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I have just started trying to learn Git and I have got a little stuck. We are using Github to hold our "stable" project but I am having trouble working with the repo.

I want to know if its possible to use a local webservers htdocs/[projectname] as the working directory - this way I could clone the repo from github, work on it on the local server ( so it works as the application should allowing me to test everything i write properly ) and then stage -> commit from there.

I am working on a Mac using the MAMP environment. The application is a PHP based CMS. We are holding it on Github on a private repository. Currently Git seems to be using /Users/Ben/Core-CMS as the working dir but this makes it very hard to test things out - it would be much better if the working dir was inside the apache htdocs dir

I bought Pro Git but I am having a very hard time learning the concepts of git - I have purposely avoided using the GUI's as I wish to learn the inner workings of Git properly before I start 'cheating'!

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Could you give more details about your setup? (where's your working dir, language/framework you're using, etc) –  Benoit Garret Oct 26 '11 at 11:49
    
Sure - I am working on a Mac using the MAMP environment. The application is a PHP based CMS. We are holding it on Github on a private repository. Currently Git seems to be using /Users/Ben/Core-CMS as the working dir but this makes it very hard to test things out - it would be much better if the working dir was inside the apache htdocs dir. –  Ben Duffin Oct 26 '11 at 12:04

2 Answers 2

up vote 2 down vote accepted

If you have the permission to write in the htdocs dir, just move /Users/Ben/Core-CMS to htdocs/Core-CMS and access it at http://localhost/Core-CMS.

If you cannot write in the htdocs dir, I'd create /Users/Ben/web, put my projects in there and tell apache to serve from there. To tell apache to look in /Users/Ben/web to serve your projects, look for the following line in your apache conf:

DocumentRoot /path/to/htdocs

and replace it with:

DodumentRoot /Users/Ben/web
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Seriously? I didnt think it would be THAT easy! Thank you very much :) –  Ben Duffin Oct 26 '11 at 12:40
    
A git repo is just a dumb directory with a .git inside, the underlying data structures are really simple. –  Benoit Garret Oct 26 '11 at 12:42
1  
Note that you should stop your web server from serving the .git directory, which contains private configuration information (and all your work-in-progress). If you don't want to have to explicitly do that (and risk forgetting) you might consider setting up a bare repository which deploys on being pushed to, such as described here: toroid.org/ams/git-website-howto –  Mark Longair Oct 26 '11 at 13:38
    
Our development server is protected with HTTP auth - but this is duly noted! I will add to the exclusion list in apache –  Ben Duffin Oct 26 '11 at 14:22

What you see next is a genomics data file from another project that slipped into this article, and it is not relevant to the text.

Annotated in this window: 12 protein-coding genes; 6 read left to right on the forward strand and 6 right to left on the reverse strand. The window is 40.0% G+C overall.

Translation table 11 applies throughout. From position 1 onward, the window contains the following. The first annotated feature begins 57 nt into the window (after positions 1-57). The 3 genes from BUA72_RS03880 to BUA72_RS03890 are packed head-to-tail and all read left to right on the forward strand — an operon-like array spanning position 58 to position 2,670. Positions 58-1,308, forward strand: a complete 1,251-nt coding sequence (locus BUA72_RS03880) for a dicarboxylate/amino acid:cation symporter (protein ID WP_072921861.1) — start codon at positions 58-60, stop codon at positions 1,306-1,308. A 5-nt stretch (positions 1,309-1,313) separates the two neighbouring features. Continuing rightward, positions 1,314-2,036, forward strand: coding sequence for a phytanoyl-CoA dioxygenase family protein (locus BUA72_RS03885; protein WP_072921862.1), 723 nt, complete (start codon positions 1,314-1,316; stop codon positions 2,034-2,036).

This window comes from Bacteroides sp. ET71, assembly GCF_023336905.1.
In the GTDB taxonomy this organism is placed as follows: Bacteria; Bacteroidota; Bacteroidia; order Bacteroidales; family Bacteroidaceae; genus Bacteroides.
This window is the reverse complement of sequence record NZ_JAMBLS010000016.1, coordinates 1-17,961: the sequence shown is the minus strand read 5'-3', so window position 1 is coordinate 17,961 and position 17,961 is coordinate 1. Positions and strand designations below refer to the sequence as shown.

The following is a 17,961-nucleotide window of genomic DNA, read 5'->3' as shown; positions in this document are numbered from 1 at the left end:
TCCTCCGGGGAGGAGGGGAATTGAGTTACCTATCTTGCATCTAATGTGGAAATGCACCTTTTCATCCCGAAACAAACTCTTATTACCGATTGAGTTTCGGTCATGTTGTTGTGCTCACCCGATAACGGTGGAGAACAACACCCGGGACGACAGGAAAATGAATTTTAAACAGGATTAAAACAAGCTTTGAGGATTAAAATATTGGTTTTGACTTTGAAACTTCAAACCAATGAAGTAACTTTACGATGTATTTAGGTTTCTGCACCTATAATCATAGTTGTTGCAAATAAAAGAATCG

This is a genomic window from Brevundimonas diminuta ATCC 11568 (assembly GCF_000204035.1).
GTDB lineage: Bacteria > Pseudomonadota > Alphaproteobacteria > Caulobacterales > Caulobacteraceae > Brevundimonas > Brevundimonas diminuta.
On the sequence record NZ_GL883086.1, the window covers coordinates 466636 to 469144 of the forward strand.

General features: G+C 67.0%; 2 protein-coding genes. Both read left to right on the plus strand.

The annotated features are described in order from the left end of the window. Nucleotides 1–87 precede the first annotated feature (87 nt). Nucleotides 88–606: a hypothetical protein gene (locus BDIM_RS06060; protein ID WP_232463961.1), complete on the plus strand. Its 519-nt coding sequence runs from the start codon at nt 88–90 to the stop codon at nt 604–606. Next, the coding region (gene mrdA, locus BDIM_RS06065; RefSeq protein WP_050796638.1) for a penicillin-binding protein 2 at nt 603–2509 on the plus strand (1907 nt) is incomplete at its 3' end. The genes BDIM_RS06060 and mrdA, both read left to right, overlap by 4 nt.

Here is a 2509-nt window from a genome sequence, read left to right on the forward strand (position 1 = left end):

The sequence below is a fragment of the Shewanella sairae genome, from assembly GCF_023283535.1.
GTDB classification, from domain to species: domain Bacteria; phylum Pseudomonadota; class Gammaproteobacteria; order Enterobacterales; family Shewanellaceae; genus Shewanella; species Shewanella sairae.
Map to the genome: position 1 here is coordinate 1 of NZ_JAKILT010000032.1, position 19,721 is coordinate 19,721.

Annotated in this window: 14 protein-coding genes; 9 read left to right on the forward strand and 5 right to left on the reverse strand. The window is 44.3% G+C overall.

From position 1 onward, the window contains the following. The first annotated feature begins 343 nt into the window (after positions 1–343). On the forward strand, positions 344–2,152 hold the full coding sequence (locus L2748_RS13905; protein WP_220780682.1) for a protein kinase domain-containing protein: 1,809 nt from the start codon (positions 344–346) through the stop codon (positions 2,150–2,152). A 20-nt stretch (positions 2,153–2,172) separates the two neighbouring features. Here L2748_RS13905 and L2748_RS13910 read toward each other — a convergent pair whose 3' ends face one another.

This should not be a problem. I'm doing this all the time.

Switch to your public directory and run:

git clone REPO_URL NAME_OF_DIR_TO_CLONE_TO

first.

The dir where you clone a git repository must not exist.

You just need a ssh key authorized to push your changes from the repository to github and git installed on the server (or in your client if you have mounted everything to your local machine).

Then you do you commit which is just local and if you are done you may push your changes to github.

Another way would be to make the webserver use your working directory as its DocumentRoot.

I hope I didn't miss your problem here ;)

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Thanks - quick question - when you say "The dir you clone a git repository have to not exist." what exactly do you mean? That a dir with that name cannot exist in the clone path? –  Ben Duffin Oct 26 '11 at 14:23
    
If you clone a git project like this "git clone URL abc" it is not possible to have a directory named abc - not even an empty one - already there since it will be created. Git will throw an error message if you try something like this. –  Hikaru-Shindo Oct 26 '11 at 14:27
    
So - just to check this is correct - if I clone a Git repo to a named dir on my Mac, to work with that repo in Git again ( say, tomorrow ) then I would just need to navigate to that dir in terminal and git will know what repo it is? because i seem to have problem that git always forgets what project I had open and I cant find an 'open existing' commend ( im not even sure that is what i am after either to be honest! ) –  Ben Duffin Oct 26 '11 at 14:48
    
Correct since the information which repository it is are stored in the .git directory inside your clone (in svn you would say working copy) and git will look for this .git directory in the working directory (pwd). I usally do this on GNU/Linux systems but MacOS should behave the same way. –  Hikaru-Shindo Oct 26 '11 at 15:15

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